A blog about food in Thailand
and elsewhere.



Sukiiiii!

Posted date:  April 3, 2006
8 Comments


Possibly the most popular restaurant meal among middle-class Thai is suki-yaki, the Japanese hot pot dish that Thai refer to simply as sukii. For those not familiar with the dish, it’s basically a do-it-yourself meal that revolves around a cauldron of boiling broth. You order raw ingredients and cook them in the broth.

Like noodles, this is another one of those dishes that Thai people love that I never really cared for until somewhat recently. I really enjoy it now, as it revolves around my two faves: seafood and veggies, and is about as healthy as it gets.

There are several franchises serving suki in Thailand including MK, Coca and See Fah, but today we tried a new one, called simply, Hot Pot.

We like veggies so we ordered the veggie set:

We’ve got phak bung (the long green veggie), green onions, kheun chai (Chinese parsley), carrot slices, daikon slices, a few types of mushrooms, tofu, and in the back, glass noodles. We also ordered a few other, mostly fish-related, side dishes such as squid, fish, fish balls, and fish “noodles”.

This is Khuat taking the first step: pouring the beaten eggs into the broth:

When the broth boils again, then we start piling the rest of our ingredients in:

Wait a few minutes until they’re cooked, and dig in!

The Thai way to eat this is to take an ingredient out, and dip it in the sauce below before shoving it into the gob:

It’s a largely sweetish/sourish sauce with sesame seeds and cilantro, and which is usually accompanied by a separate dish of optional minced garlic, minced chilies and limes to make it really Thai. I think the sauce is just OK, but Thai people really seem to love it. Personally I like to sip the broth, which I imagine is the Japanese way of eating sukii, but which nobody here seems to do.

In general, I felt that Hot Pot’s take on the whole thing was very mediocre. It’s really hard to do a bad job of suki–it really just depends on the quality of the ingredients–and in this case the seafood we ordered was obviously past its prime, and the veggies neither attractive nor fresh. Much better in my opinion is Coca, especially considering that they have a half-broth/half-tom yam cauldron, and lotsa fresh veggies and seafood.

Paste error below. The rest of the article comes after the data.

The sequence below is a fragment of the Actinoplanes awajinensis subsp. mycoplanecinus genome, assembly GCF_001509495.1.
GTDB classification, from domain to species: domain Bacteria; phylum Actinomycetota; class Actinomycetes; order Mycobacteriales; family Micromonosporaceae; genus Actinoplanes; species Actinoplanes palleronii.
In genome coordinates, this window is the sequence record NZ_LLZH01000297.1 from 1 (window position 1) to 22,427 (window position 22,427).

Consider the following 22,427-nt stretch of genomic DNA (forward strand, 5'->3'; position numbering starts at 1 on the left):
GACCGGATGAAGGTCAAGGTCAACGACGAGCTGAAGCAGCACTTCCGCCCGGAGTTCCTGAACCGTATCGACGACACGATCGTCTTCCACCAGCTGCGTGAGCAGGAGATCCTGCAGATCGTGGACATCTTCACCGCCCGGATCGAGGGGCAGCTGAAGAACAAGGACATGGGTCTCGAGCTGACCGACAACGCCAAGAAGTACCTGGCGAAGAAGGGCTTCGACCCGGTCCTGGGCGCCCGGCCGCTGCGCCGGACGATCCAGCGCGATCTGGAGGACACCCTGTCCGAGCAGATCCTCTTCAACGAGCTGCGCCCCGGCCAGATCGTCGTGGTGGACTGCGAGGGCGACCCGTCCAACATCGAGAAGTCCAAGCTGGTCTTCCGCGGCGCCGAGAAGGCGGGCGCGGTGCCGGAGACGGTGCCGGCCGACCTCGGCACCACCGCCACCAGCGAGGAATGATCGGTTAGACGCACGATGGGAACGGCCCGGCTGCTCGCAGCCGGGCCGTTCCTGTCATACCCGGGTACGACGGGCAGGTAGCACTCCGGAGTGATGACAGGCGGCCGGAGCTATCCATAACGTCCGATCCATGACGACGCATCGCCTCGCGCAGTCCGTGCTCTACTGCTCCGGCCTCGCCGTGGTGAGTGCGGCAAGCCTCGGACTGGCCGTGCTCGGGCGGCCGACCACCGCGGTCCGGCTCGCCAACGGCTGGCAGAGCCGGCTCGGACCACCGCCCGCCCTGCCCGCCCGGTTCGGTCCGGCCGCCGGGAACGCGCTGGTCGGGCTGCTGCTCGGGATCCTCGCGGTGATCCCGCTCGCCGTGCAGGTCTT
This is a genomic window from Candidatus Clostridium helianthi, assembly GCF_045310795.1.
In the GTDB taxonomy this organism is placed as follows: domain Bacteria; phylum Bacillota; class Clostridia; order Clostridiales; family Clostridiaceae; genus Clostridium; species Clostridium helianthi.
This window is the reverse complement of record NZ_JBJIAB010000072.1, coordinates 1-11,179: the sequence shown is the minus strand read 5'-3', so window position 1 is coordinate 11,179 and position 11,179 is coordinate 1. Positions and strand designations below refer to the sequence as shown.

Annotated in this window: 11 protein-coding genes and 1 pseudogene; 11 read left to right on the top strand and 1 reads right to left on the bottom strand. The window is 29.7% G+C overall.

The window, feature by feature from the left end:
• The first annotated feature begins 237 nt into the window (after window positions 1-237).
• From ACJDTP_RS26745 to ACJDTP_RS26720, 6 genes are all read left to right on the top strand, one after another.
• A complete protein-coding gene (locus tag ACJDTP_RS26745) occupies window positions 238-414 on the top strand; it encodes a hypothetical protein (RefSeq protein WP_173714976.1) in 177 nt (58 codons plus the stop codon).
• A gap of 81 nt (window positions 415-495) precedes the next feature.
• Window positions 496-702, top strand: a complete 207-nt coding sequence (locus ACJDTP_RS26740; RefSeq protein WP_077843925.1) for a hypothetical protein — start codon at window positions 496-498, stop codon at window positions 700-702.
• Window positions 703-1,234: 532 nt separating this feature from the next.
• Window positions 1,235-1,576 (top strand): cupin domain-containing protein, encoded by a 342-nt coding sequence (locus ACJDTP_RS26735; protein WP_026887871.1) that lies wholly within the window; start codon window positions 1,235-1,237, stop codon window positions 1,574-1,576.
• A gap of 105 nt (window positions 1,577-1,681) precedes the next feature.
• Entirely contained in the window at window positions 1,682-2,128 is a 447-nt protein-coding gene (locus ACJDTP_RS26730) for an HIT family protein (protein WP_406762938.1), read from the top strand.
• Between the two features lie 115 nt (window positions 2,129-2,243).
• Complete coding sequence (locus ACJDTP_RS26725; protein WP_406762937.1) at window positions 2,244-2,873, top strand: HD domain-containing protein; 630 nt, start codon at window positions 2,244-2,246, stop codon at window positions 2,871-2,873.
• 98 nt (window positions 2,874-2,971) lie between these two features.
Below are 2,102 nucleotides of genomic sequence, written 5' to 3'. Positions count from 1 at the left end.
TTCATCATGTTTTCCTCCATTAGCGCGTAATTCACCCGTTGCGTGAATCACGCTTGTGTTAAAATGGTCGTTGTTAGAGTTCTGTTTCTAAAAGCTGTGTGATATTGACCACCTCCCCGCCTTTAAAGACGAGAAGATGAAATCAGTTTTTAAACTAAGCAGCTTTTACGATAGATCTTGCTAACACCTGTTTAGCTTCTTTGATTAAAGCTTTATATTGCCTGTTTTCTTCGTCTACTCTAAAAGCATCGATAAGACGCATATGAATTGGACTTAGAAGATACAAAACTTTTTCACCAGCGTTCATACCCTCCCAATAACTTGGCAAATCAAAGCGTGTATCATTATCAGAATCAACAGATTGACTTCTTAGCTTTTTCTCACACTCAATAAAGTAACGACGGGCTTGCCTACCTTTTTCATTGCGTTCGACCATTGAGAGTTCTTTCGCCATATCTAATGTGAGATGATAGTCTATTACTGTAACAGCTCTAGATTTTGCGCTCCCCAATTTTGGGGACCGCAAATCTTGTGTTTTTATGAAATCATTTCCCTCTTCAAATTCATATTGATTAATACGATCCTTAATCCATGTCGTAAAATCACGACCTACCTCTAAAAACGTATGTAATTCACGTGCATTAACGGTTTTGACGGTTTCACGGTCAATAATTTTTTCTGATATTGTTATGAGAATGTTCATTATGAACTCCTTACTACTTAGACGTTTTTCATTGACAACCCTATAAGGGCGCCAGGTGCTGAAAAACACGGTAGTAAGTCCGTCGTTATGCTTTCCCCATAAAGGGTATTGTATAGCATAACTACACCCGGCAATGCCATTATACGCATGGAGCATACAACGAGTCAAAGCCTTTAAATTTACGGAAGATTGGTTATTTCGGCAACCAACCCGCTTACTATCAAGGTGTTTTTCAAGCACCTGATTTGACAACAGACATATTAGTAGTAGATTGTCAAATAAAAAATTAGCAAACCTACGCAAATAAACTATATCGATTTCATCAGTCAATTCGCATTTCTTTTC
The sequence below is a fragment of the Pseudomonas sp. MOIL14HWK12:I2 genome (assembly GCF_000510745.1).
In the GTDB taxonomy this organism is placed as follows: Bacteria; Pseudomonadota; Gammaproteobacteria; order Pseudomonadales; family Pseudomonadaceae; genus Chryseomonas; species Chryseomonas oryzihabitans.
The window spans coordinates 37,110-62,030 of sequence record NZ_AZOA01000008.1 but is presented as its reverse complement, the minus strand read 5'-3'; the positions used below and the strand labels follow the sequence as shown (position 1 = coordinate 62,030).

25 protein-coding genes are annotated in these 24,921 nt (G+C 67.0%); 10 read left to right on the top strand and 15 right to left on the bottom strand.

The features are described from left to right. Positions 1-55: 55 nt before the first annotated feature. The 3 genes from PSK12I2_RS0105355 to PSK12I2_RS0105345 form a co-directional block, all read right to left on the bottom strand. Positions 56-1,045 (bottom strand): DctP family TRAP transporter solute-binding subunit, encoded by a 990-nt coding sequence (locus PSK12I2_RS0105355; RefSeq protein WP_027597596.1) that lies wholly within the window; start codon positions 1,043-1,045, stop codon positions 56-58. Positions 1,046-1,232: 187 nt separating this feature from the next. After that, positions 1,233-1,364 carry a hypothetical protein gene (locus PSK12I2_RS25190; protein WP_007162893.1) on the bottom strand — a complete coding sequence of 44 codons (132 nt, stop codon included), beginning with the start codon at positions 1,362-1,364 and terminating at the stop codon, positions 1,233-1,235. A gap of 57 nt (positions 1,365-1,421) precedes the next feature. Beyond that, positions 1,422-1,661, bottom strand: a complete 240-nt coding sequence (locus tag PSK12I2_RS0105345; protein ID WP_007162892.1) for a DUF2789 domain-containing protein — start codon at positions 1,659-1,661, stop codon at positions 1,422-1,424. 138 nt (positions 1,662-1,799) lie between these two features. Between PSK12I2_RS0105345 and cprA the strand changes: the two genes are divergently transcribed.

8 Comments for Sukiiiii!


Oh yum! Coca was my favorite place to eat. I think I’ll have to have some suki tonight!

Yeah, Coca is much better than this place! You should make it, it’s not hard at all, although I’m not sure what the sauce is made from.

Austin

This is how I made the sauce. I think mine taste almost like MK’s sauce.

Chili sauce (Sri Ra Cha)
Sesame oil
Some oyster sauce
Sesame seeds
Nam pla or soy sauce
A pinch of sugar
Lime juice
Some broth if it’s too thick
Chopped cilantro, garlic and some prik khii nuu

Ahhh I Love Sukiii.

Wow, you made your own suki sauce? Your recipe looks about right, although I’ve never tried it meself (you can buy the stuff in bottles here in Thailand!).

The Japanese don’t really drink the soup from the sukiyaki. They like to finish eating the meal by adding ‘udon’ noodles, whereas in Taiwan we like to finish by drinking a bowl of the lovely broth instead. I think it may be because in Japan, sukiyaki is largely about cooking beef or other meats in the broth – in the past, meat was considered unclean – and this still factors in their subconsciousness. That’s my two cents. =D Lovely blog by the way.

aussie yam: Thanks for the tip. I’d really like to try the “real” Japanese sukiyaki, I’ll bet it’s quite different than the Thai stuff. Thanks for coming by!

Hmmm, from the looks of it, maybe the Japanese dish that suki comes from might not be sukiyaki, but shabu shabu. Sukiyaki, like shabu shabu, is a hot pot type dish, but the ingredients are simmered in a dark brown broth made with soy sauce, sugar and meirin rice wine; a clear broth is used in shabu shabu. But I suppose this is all besides the point, cuz it’s all good!

Hot Pot also has shabu-shabu, but what we ordered is sukii. I’m not real knowledgable about Japanese food, so I’m not sure of the difference. The broth that goes with sukii here is almost always clear-ish.

Austin



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